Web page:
Silicon-controlled rectifiers (SCRs) are interesting devices that can be used for on-chip ESD protection, if (and only if) they are properly designed and biased. SCRs are used for high-speed/RF or low-capacitance, small area/high-performance ESD solutions in all CMOS technologies, including SOI and FinFET (down to 3nm today).
Figure 1 introduces the SCR equivalent schematic (a), a typical cross-section found in CMOS circuits (b) and an example thereof – a CMOS invertor (c). To understand its operation, we need to look at both (a) and (b). We see an PNP connected to a NPN device, together forming an NPNP structure; this 4-layer structure forms an SCR.
Figure 1: The schematic of an SCR (a), the cross-sectional view of an invertor with inherent SCR (b), and the schematic of an invertor (c).
For better understanding, Figure 2.a combines a cross-section and a schematic.
Figure 2: The cross-section of an invertor with an SCR(a), the equivalent schematic of an SCR to help to understand (a), and the current path through the SCR for anode-cathode bias (c).
From the anode i.e., the P+ source of the PMOS versus the cathode i.e., the N+ source of NMOS, we see (for a positive anode to cathode bias) in series: a forward diode, a reverse diode, and a forward diode, as illustrated in Figure 2.c. The reverse diode is the Nwell-Pwell diode which doubles as the collector-base junction for both the PNP and the NPN.
Until the well junction breaks down, no current is flowing through the SCR structure. Obviously, this changes when the latter breakdown occurs. For a basic SCR, this will happen at a high voltage (equal to the well-well breakdown plus 2 forward diode drops). We expect to see a reverse breakdown current-voltage characteristic as depicted in Figure 3.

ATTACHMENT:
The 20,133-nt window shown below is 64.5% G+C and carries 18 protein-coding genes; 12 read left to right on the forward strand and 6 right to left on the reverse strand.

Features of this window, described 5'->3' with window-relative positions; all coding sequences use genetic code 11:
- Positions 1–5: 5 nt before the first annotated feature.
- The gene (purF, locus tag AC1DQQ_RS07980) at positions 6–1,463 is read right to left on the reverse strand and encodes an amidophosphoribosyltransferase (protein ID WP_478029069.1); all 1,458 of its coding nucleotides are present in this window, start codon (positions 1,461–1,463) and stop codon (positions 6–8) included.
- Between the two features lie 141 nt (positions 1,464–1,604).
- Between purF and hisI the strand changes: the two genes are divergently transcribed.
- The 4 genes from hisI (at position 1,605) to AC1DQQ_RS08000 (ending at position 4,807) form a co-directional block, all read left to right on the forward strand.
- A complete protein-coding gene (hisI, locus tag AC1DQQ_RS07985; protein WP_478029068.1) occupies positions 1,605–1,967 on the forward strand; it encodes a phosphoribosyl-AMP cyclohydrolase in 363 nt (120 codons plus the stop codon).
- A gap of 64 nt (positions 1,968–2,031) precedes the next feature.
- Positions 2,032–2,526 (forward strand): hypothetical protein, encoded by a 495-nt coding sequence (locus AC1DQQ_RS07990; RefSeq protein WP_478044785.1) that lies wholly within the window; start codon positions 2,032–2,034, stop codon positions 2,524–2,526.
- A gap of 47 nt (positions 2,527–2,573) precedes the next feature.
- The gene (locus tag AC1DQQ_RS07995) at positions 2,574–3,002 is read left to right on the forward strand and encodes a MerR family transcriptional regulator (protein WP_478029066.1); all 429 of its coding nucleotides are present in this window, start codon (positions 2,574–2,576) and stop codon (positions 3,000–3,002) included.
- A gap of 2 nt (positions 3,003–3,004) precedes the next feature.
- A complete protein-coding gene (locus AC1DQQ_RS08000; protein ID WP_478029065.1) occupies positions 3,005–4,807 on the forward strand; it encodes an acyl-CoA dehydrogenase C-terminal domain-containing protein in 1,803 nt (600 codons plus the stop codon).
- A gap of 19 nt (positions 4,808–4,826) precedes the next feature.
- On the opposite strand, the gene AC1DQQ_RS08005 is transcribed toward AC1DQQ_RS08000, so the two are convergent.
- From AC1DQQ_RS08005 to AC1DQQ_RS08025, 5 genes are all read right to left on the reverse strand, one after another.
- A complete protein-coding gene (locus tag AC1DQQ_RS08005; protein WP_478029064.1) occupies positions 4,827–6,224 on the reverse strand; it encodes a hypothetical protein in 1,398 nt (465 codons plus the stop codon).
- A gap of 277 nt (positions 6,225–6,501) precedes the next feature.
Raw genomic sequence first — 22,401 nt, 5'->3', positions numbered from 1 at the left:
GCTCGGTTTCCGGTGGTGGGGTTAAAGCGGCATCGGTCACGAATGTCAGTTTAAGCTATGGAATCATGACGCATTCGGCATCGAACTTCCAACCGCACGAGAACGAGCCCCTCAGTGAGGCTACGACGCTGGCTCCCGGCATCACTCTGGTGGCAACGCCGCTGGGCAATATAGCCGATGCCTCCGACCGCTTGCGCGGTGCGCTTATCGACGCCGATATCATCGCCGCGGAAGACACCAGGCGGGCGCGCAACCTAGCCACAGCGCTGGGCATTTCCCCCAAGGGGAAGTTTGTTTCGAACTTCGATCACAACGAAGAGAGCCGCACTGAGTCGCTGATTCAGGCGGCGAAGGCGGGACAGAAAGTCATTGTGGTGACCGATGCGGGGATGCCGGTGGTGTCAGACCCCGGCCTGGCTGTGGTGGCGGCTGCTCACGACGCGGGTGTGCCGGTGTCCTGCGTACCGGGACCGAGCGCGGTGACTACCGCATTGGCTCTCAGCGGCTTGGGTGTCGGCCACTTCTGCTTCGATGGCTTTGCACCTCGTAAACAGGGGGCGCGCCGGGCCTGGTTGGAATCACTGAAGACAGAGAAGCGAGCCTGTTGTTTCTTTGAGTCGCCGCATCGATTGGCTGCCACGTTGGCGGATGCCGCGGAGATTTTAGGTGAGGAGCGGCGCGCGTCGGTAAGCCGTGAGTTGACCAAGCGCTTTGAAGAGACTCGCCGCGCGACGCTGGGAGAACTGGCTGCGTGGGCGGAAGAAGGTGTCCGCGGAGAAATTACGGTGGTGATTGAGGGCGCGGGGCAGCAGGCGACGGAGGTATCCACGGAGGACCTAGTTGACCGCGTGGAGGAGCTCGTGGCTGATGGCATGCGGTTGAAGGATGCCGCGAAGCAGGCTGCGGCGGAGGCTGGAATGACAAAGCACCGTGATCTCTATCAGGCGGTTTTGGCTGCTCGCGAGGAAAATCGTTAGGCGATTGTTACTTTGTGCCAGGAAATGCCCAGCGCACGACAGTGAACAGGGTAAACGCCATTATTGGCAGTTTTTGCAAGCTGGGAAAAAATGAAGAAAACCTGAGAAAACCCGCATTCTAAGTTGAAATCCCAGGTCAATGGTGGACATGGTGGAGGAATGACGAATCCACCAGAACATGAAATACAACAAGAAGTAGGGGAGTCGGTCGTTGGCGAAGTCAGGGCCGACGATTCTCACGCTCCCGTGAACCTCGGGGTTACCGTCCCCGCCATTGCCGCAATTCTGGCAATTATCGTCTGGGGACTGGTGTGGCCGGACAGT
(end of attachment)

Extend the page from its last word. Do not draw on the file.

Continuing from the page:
Figure 3: expected I-V curve of an SCR.
However, this is not the case, at least when the beta product of the PNP and the NPN is higher than 1. Have a look at Figure 4 and follow this narrative, to understand how bipolar operation collapses the voltage across the SCR and sinks a large current…
Figure 4: How the avalanche between two wells collapses the voltage across the SCR.
The avalanche source draws current through the well resistors (both N and P), providing bias to the bases of the bipolars (both PNP and NPN). When that bias exceeds a forward voltage drop, E-B current will flow in the PNP as well as in the NPN. These base currents will be multiplied by the respective betas of the bipolars to deliver C-E current in both the PNP and NPN.
A runaway situation occurs when the beta product is larger than 1, because the E-C current of the PNP increases the base bias of the NPN, and the same is true for the C-E current of the NPN: it increases the base current of the PNP. It is straightforward to see that as base currents are multiplied, the collector currents increase these base currents again, pushing higher collector currents again: we have a positive feedback mechanism as long as there is sufficient voltage bias to keep the bipolar transistors on: the SCR is fully turned on, and can sink a very large current.
Typical SCR ESD current capability, across CMOS generations, is shown in Figure 5. Take this data as a reference, not as absolute values, as devices and performances may vary across processes and foundries.
Figure 5: current capability of an SCR for different technology nodes.
Sofics is highly specialized in the design and use of SCR devices. For more info about Sofics’ experience please have a look at the following links:
FinFET : https://monthly-pulse.com/category/process-type/finfet/
SOI : https://monthly-pulse.com/category/process-type/soi/
Low leakage solutions: https://monthly-pulse.com/category/requirements/low-leakage/
Sofics IP portfolio : https://monthly-pulse.com/category/sofics-ip-portfolio/takecharge/[KV1]